Functional dyspepsia is a condition that Nurses are familiar with. In a recent edition of Gastroenterology Practice Review, you can read about the contemporary management and treatment options.
‘The Australian Prescriber has published an article on the management of functional dyspepsia. Functional dyspepsia is upsetting for patients and negatively affects quality of life, but has no long-term impact on life expectancy. The cause of functional dyspepsia is not entirely understood but it is considered to be associated with upper gastrointestinal inflammation and motility disturbances, which may be activated by infection, allergy, or an alteration in the gut microbiome.
Symptoms of functional dyspepsia include premature satiety, feeling full, and epigastric pain or discomfort. About 20% of patients have slow gastric emptying. The symptoms overlap with gastro-oesophageal reflux disease and irritable bowel syndrome, so the disease can often be unrecognised.
While diagnosis is clinical, it requires exclusion of structural gastrointestinal disease. Endoscopy should be performed in patients with new onset in older age, weight loss, vomiting, bleeding, anaemia, family history of upper gastrointestinal cancer, or progressive dysphagia or odynophagia.
Treatment of functional dyspepsia
There are several therapy options available. Patients should routinely receive reassurance, explanation and guidance to decrease stress. Depression should be ruled out by screening questions. For patients with a strong psychological component to their disease, cognitive behavioural therapy may be offered.
Patients should eat smaller, regular low-fat meals. A low FODMAP diet may reduce upper intestinal distension, but evidence is limited in functional dyspepsia. Possible triggers that should be avoided include fatty, fried or spicy foods, carbonated drinks, and wheat.
Decreasing acid within the duodenum may be of benefit. Proton pump inhibitors and H2 receptor antagonists have shown greater acid-reducing properties than placebo in functional dyspepsia. However, proton pump inhibitors have risks associated with long-term use. Antacids and sucralfate are not efficacious.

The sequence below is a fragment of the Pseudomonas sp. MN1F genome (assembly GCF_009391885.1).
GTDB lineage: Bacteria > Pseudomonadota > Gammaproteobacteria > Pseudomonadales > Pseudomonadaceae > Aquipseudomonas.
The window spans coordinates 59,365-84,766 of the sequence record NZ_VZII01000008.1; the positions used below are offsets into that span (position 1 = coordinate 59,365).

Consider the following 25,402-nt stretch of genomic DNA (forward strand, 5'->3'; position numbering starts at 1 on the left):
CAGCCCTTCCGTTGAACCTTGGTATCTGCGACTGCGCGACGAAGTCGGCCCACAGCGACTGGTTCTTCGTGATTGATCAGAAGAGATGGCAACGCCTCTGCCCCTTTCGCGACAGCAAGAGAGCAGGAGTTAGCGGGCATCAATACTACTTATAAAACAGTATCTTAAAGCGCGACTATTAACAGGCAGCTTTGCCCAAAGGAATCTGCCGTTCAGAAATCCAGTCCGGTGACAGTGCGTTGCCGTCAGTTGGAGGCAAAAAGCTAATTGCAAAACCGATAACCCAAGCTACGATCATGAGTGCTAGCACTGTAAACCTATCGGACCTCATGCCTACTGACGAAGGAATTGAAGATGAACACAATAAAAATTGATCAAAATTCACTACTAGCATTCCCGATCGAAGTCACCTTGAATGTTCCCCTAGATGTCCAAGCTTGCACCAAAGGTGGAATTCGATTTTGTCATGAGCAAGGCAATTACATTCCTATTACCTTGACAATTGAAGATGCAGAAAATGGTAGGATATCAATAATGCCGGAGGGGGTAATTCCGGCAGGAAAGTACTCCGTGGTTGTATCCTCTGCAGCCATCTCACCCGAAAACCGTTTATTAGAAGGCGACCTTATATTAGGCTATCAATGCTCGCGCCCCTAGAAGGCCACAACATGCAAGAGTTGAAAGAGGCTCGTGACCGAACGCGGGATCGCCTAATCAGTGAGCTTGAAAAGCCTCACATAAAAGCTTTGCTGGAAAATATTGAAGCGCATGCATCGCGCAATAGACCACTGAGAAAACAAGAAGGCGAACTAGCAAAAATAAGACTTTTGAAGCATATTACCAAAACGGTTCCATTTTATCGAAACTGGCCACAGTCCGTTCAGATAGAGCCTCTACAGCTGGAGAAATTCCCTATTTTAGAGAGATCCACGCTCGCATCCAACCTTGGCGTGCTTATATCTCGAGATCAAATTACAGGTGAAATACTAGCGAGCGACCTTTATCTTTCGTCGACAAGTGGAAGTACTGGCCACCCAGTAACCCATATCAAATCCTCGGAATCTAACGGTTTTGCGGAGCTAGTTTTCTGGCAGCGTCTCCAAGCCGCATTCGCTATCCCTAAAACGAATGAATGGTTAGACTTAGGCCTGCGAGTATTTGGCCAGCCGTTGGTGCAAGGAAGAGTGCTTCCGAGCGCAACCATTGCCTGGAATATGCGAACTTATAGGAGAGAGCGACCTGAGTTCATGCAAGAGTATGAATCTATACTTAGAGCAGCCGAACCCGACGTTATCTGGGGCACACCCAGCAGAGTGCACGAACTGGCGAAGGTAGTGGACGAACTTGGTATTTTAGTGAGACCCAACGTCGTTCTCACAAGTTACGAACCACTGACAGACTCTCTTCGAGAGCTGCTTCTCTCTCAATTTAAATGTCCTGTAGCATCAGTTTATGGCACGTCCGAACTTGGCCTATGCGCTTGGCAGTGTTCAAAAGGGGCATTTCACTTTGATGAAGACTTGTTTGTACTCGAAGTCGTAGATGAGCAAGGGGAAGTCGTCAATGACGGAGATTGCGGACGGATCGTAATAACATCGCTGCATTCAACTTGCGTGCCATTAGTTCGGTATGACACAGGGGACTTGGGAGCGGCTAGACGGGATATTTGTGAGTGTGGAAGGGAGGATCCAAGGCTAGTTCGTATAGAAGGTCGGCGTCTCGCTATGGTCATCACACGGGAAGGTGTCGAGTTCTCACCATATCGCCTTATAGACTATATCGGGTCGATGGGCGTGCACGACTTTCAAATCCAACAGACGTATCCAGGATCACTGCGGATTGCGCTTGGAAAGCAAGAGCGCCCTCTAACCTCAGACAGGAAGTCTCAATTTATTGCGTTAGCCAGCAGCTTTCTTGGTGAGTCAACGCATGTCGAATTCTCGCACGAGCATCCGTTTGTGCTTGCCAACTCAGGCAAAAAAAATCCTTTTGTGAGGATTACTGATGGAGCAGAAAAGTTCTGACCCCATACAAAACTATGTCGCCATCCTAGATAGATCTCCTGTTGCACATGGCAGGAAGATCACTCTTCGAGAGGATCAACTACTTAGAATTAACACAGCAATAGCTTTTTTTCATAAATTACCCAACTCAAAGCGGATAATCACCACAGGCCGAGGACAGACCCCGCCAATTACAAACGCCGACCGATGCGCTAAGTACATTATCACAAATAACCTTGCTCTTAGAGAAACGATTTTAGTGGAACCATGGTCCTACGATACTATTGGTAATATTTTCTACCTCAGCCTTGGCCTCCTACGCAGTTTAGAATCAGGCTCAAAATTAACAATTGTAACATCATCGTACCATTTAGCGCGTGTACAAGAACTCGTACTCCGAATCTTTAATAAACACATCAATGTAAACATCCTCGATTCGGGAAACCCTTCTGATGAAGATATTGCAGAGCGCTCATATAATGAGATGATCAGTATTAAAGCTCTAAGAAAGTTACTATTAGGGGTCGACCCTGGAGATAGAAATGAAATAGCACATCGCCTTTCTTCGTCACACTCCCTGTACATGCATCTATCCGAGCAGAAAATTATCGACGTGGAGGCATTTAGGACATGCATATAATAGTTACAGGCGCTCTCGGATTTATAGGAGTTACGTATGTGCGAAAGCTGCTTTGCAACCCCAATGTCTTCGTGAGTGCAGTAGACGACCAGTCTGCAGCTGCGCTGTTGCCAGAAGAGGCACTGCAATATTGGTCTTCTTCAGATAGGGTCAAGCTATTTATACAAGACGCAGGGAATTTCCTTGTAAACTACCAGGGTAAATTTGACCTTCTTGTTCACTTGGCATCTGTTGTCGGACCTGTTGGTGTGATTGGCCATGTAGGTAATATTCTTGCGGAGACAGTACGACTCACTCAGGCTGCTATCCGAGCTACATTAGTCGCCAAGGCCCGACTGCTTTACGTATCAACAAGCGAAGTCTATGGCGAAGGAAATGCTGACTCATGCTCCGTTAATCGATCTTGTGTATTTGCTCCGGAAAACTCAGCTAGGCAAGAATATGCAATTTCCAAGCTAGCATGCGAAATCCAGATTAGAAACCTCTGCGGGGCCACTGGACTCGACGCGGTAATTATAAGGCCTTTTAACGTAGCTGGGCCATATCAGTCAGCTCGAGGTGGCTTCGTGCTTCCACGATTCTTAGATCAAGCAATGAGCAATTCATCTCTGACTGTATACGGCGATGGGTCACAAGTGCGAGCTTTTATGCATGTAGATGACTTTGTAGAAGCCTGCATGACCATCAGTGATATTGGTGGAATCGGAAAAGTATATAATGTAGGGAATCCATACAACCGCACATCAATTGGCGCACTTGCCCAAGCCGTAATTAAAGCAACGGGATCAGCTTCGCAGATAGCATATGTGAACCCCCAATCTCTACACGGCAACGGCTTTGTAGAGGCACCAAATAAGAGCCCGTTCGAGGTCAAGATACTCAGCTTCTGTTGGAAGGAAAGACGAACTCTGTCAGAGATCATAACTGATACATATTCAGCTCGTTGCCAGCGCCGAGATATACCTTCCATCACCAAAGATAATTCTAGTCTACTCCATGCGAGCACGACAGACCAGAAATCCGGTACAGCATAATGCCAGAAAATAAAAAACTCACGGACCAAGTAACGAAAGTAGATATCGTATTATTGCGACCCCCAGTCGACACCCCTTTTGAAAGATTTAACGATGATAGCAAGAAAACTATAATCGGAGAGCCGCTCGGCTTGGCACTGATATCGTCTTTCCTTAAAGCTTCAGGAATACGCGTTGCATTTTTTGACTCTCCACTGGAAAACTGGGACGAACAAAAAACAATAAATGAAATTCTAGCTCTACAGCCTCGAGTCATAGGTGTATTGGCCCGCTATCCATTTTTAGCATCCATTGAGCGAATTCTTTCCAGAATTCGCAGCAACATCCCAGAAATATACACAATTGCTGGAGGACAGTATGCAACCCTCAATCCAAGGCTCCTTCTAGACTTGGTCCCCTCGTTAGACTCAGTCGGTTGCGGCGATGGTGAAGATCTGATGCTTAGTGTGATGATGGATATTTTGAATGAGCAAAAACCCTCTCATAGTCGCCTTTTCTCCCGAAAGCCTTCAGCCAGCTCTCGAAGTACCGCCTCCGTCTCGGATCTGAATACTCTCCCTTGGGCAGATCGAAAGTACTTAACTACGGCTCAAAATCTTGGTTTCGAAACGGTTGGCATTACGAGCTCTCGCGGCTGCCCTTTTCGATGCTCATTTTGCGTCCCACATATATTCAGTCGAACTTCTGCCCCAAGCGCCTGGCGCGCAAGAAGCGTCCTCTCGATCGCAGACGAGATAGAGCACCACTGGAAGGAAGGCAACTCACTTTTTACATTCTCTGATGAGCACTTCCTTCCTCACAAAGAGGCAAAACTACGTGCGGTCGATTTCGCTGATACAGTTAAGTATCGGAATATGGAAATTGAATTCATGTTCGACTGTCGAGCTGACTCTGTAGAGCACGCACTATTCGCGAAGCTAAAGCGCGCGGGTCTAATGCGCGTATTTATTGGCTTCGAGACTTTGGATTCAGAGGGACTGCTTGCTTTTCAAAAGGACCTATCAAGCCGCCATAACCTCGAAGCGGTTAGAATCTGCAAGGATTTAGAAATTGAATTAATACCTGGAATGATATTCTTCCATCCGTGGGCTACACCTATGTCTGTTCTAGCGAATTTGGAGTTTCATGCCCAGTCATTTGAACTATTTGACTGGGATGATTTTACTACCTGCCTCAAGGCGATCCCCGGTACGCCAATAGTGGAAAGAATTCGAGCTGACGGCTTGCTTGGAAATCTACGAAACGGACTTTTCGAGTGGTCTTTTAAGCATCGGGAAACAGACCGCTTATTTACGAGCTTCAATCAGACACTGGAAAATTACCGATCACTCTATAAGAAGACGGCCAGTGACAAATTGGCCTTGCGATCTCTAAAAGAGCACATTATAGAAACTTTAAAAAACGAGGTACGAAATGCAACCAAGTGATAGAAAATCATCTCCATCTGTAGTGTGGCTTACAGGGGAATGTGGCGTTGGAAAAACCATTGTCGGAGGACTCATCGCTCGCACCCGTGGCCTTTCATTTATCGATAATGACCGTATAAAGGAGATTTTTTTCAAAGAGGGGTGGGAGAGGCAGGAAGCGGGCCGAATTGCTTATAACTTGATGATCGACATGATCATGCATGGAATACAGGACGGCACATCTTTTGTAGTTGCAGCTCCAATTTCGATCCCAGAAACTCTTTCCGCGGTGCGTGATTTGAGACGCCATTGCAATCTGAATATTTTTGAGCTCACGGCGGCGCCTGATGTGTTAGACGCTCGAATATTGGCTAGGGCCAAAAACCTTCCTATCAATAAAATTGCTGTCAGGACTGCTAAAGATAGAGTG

Prokinetics have been shown to reduce postprandial distress. The evidence for cisapride is good. Domperidone is sometimes prescribed but the evidence for efficacy in functional dyspepsia is limited. Both cisapride and domperidone lengthen the QT interval and must be used with caution; ECG monitoring is recommended. If patients have nausea, a 5HT3 antagonist (ondansetron) is preferred over metoclopramide due to irreversible tardive dyskinesia associated with the latter drug.
For patients who do not respond to prokinetics, fundic relaxants can be offered, such as buspirone or Iberogast.
Low-dose tricyclic antidepressants such as amitriptyline may be of benefit for patients with epigastric pain. Mirtazepine may have efficacy in patients with nausea. The efficacy of selective serotonin reuptake inhibitors and selective noradrenaline reuptake inhibitors is similar to placebo.
Anti-inflammatory properties of the antibiotic rifaximin may relieve symptoms, but data are limited on its use in functional dyspepsia.
You can access the article here>>
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